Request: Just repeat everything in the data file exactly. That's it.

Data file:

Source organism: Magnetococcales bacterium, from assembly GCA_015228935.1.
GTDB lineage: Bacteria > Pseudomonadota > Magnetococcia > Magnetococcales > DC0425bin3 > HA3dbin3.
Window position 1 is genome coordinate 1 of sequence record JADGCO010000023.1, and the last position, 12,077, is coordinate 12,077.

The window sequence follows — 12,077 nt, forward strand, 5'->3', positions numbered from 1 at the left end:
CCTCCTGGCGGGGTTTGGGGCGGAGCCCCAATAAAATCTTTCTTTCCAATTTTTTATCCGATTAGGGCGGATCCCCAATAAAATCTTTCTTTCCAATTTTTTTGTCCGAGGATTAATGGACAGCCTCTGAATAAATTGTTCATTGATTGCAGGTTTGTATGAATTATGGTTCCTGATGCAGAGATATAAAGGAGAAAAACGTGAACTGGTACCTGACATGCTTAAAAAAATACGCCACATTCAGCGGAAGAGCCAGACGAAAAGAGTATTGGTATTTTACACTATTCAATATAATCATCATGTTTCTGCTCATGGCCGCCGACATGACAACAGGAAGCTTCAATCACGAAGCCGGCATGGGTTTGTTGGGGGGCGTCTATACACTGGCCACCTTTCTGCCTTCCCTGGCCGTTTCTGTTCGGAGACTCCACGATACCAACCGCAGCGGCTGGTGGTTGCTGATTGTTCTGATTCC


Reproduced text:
Source organism: Magnetococcales bacterium, from assembly GCA_015228935.1.
GTDB lineage: Bacteria > Pseudomonadota > Magnetococcia > Magnetococcales > DC0425bin3 > HA3dbin3.
Window position 1 is genome coordinate 1 of sequence record JADGCO010000023.1, and the last position, 12,077, is coordinate 12,077.

The window sequence follows — 12,077 nt, forward strand, 5'->3', positions numbered from 1 at the left end:
CCTCCTGGCGGGGTTTGGGGCGGAGCCCCAATAAAATCTTTCTTTCCAATTTTTTATCCGATTAGGGCGGATCCCCAATAAAATCTTTCTTTCCAATTTTTTTGTCCGAGGATTAATGGACAGCCTCTGAATAAATTGTTCATTGATTGCAGGTTTGTATGAATTATGGTTCCTGATGCAGAGATATAAAGGAGAAAAACGTGAACTGGTACCTGACATGCTTAAAAAAATACGCCACATTCAGCGGAAGAGCCAGACGAAAAGAGTATTGGTATTTTACACTATTCAATATAATCATCATGTTTCTGCTCATGGCCGCCGACATGACAACAGGAAGCTTCAATCACGAAGCCGGCATGGGTTTGTTGGGGGGCGTCTATACACTGGCCACCTTTCTGCCTTCCCTGGCCGTTTCTGTTCGGAGACTCCACGATACCAACCGCAGCGGCTGGTGGTTGCTGATTGTTCTGATTCC